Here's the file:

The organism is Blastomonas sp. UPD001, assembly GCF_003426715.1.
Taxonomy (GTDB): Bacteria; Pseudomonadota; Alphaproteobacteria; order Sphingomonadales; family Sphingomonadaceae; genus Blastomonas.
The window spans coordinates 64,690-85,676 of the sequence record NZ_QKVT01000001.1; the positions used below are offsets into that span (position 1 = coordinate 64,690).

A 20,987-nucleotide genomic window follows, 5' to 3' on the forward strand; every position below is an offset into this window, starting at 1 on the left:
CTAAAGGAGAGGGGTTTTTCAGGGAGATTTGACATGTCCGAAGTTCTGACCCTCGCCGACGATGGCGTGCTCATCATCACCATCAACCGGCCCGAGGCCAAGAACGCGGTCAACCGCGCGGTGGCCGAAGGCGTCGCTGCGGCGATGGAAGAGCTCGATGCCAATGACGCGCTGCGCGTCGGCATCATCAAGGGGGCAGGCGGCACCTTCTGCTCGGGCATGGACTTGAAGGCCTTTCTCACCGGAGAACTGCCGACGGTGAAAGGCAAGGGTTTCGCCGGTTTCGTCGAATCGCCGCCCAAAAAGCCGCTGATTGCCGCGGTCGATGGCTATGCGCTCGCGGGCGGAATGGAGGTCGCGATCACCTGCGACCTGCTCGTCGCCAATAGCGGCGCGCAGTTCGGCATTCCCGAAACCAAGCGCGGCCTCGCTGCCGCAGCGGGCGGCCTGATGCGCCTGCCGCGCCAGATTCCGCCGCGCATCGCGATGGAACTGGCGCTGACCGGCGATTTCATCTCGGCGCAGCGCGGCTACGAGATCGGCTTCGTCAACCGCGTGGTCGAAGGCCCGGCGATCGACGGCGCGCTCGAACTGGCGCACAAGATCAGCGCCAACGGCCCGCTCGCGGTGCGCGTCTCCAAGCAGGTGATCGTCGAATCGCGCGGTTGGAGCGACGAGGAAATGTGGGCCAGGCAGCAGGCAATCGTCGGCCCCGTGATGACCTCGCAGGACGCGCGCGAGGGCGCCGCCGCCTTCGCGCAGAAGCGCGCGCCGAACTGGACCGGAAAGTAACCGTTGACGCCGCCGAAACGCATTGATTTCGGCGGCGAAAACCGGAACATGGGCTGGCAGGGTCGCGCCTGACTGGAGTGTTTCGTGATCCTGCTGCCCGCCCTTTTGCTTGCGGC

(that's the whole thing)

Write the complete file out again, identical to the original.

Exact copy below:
The organism is Blastomonas sp. UPD001, assembly GCF_003426715.1.
Taxonomy (GTDB): Bacteria; Pseudomonadota; Alphaproteobacteria; order Sphingomonadales; family Sphingomonadaceae; genus Blastomonas.
The window spans coordinates 64,690-85,676 of the sequence record NZ_QKVT01000001.1; the positions used below are offsets into that span (position 1 = coordinate 64,690).

A 20,987-nucleotide genomic window follows, 5' to 3' on the forward strand; every position below is an offset into this window, starting at 1 on the left:
CTAAAGGAGAGGGGTTTTTCAGGGAGATTTGACATGTCCGAAGTTCTGACCCTCGCCGACGATGGCGTGCTCATCATCACCATCAACCGGCCCGAGGCCAAGAACGCGGTCAACCGCGCGGTGGCCGAAGGCGTCGCTGCGGCGATGGAAGAGCTCGATGCCAATGACGCGCTGCGCGTCGGCATCATCAAGGGGGCAGGCGGCACCTTCTGCTCGGGCATGGACTTGAAGGCCTTTCTCACCGGAGAACTGCCGACGGTGAAAGGCAAGGGTTTCGCCGGTTTCGTCGAATCGCCGCCCAAAAAGCCGCTGATTGCCGCGGTCGATGGCTATGCGCTCGCGGGCGGAATGGAGGTCGCGATCACCTGCGACCTGCTCGTCGCCAATAGCGGCGCGCAGTTCGGCATTCCCGAAACCAAGCGCGGCCTCGCTGCCGCAGCGGGCGGCCTGATGCGCCTGCCGCGCCAGATTCCGCCGCGCATCGCGATGGAACTGGCGCTGACCGGCGATTTCATCTCGGCGCAGCGCGGCTACGAGATCGGCTTCGTCAACCGCGTGGTCGAAGGCCCGGCGATCGACGGCGCGCTCGAACTGGCGCACAAGATCAGCGCCAACGGCCCGCTCGCGGTGCGCGTCTCCAAGCAGGTGATCGTCGAATCGCGCGGTTGGAGCGACGAGGAAATGTGGGCCAGGCAGCAGGCAATCGTCGGCCCCGTGATGACCTCGCAGGACGCGCGCGAGGGCGCCGCCGCCTTCGCGCAGAAGCGCGCGCCGAACTGGACCGGAAAGTAACCGTTGACGCCGCCGAAACGCATTGATTTCGGCGGCGAAAACCGGAACATGGGCTGGCAGGGTCGCGCCTGACTGGAGTGTTTCGTGATCCTGCTGCCCGCCCTTTTGCTTGCGGC